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How Do I Write a Cease and Desist Letter?

The purpose of a cease and desist letter is to state what action it is that the writer wants stopped and the legal actions they intend to take if this does not happen.
Any laws that are being broken should be cited in a cease and desist letter.
Sending a cease and desist letter by certified mail will confirm that the recipient received it since a signature will be required.
Cease and desist form letters can be found online, printed and signed by the sender.
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  • Written By: Bethney Foster
  • Edited By: Melissa Wiley
  • Last Modified Date: 11 November 2014
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A cease and desist letter is easy to write and may be written by anyone — it's not necessary to hire an attorney. The letter should state what action it is that you want stopped, and it will typically outline what legal steps you'll take if the action continues.

This letter is usually written to stop some type of action, such as harassment by a creditor, slander, or the unlawful use of copyrighted material, on the part of another person or organization. It is usually sent when you believe that a judge would order the other party to stop the action if the matter went to court, but you want to avoid legal action. The letter should identify the person or group that is taking the action the writer wants stopped. You should also specifically describe the action, including dates, times, and details, if possible.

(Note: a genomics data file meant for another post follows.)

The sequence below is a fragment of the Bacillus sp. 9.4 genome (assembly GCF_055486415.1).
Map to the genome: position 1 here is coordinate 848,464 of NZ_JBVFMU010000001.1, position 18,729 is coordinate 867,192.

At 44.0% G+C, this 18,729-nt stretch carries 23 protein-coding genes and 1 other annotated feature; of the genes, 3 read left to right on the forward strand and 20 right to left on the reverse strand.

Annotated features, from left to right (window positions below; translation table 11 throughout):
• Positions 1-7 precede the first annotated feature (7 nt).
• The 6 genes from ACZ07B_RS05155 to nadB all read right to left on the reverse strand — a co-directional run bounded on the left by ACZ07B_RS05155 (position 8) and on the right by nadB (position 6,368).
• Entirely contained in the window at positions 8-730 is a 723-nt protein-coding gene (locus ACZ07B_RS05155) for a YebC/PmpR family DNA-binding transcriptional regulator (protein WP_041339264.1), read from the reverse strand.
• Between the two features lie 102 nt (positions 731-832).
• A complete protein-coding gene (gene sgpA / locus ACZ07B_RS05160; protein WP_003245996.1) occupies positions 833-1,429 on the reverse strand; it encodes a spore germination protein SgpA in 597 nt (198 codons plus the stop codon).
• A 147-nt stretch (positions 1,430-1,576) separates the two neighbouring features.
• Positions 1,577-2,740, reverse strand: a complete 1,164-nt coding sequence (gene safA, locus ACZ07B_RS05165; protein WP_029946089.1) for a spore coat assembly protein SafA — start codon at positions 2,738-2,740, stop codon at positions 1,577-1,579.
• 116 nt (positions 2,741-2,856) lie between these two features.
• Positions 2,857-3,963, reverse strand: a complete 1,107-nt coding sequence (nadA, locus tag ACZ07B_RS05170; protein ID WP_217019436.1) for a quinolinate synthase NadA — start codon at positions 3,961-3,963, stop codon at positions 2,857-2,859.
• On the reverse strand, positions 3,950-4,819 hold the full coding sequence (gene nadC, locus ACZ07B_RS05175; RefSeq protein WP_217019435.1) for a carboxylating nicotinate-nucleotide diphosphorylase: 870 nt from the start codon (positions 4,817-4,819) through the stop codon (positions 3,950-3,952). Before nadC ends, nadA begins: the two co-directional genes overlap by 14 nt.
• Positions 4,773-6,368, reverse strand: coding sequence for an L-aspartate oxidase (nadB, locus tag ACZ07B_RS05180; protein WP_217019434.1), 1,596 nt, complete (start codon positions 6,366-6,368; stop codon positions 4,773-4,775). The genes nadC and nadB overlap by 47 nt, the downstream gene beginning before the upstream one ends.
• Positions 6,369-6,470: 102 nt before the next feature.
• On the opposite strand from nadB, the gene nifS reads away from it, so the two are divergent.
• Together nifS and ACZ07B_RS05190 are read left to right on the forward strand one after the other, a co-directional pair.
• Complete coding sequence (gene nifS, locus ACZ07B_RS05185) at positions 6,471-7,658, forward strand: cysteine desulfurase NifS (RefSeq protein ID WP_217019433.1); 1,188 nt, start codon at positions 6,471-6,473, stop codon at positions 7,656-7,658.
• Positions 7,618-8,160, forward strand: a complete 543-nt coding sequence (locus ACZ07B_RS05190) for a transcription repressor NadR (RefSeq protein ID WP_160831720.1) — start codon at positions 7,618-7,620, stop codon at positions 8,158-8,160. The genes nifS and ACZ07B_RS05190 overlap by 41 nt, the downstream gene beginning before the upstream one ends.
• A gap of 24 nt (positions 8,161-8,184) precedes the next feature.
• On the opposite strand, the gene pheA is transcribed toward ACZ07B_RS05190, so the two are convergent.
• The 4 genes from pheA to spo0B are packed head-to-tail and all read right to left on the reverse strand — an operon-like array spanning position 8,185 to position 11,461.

Any laws that may be being violated by the other person's actions should be cited. This should be followed by a direct demand that the action stop, and a deadline should be given. This may be immediately in the case of harassing phone calls or within a couple weeks in the case of copyright infringement. What further actions may be taken if the actions continue should also be named. This is usually the threat of a lawsuit or criminal charges.